Ephemera (objects of an historical record that are neither documents nor maps) clutter the window sill over my kitchen sink. A ceramic lamb reminds me of my mother; a lady bug plant holder brings my friend, Gabby, to mind. Most of the time I don't notice these treasures right in front of me. My mind is somewhere else - past or future - when I face the window sill.
The recent challenge of my great-nephew and his wife has made me more aware of those small things in life and how critical it is that we live in the present rather than the future or the past.
Up until the 16th week, their pregnancy progressed just fine. A first baby for Josh (my sister's oldest grandson) and his young wife Rebecca. Josh is career air force and the two were high school sweethearts just as Josh's parents were. So excited about their baby.
But at sixteen weeks, bloodwork discovered something. They got a second opinion quickly confirming the news: their baby has a neural tube defect( NTD). Neural tube defects are birth defects of the brain, spine, or spinal cord. The pregnancy develops like any typical pregnancy but because of a particular anomaly, babies with anencephaly especially are either stillborn or die shortly after birth.
This young couple chose to continue their relationship with their baby begun when they first learned of her existence. The history of their baby would be made up of ephemera of the moment. Yes, they would think about life after the delivery but only as they needed to, with the neonatal hospice nurse, exploring how to say good-bye to Savannah Joy as they continued saying hello.
|Josh & Rebecca, Photographer: Sarah Robinson|
Any of us can add to that 100 Moments list. They've asked us to. For now their baby book is a white board where they record significant milestones in Savannah's weekly life then transfer it to the keepsake book they will share with future siblings. Josh's sister Sarah takes pictures and crocheted a hat for her and another matching hat for Savannah's dad. Both mother's and father's day were celebrated with awareness that Savannah's not too happy with chocolate late at night.
"It's like living in two worlds," Rebecca told me. "One life is a regular pregnancy, enjoying my baby's personality, how active she is. We love the ultrasound pictures where we see her face and her long legs - like mine." She pauses. "Then there is this other life where we meet with the hospice nurse and discuss what choices we can make, how to comfort her when she arrives. We talk of living with the uncertainty of not knowing how long we'll have to hold her in our arms."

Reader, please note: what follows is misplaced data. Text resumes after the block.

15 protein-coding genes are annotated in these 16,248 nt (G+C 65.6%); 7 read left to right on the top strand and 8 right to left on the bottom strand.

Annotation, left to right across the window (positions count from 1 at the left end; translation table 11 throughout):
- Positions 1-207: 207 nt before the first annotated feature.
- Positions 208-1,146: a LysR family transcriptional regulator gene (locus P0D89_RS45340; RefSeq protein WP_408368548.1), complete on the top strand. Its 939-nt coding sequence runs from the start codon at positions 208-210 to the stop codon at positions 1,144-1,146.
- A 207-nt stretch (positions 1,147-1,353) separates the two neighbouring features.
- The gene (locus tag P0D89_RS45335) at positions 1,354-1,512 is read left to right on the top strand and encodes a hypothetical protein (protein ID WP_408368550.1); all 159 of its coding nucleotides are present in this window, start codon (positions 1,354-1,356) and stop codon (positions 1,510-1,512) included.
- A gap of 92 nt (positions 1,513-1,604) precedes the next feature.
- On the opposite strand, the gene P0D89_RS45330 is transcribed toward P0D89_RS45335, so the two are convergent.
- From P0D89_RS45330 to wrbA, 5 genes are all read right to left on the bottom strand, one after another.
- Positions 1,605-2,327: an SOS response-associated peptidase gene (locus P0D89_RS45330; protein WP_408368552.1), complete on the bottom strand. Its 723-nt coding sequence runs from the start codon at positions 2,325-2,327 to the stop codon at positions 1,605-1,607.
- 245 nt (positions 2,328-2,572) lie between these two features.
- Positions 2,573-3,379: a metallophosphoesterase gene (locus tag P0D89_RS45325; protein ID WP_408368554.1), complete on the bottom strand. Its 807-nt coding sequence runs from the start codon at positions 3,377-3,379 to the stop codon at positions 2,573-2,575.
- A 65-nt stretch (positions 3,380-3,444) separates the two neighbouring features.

What Rebecca describes is the great courage it takes to live in the present moment. None of us really knows when we will end our time on this earth and yet we go blithely along behaving as though we have a lifetime with those we love. Josh and Rebecca decided at the 16th week of Savannah's life that they would be as present as possible, not move into fear and anxiety of the unknown nor be held hostage by past regrets. They would do now all they could to love this child and have her experience the now of that love. They pray for a miracle (as do we all) and accept the answer for now by the moment to moment awareness of this present joy.
When my sister was dying (Savannah's great-grandmother) her son and I spoke quietly as our hands held my sister's. "It's a lot like birthing," I said. "I was just thinking that," he answered. "The waiting, the breathing changes."And if one's heart is right the anticipated joy of the next moment of more life.
"Where but in the present can the eternal be met?" wrote C.S Lewis. My sister's grandson and his wife are living a life of love, cherishing the present moments of their daughter's life and their precious relationships composed of neither documents nor maps but the ephemera of treasured moments. It's a reminder for me to be present with those I have relationships with for who is to say how soon I will have to say good-bye when it seems like just yesterday I said hello.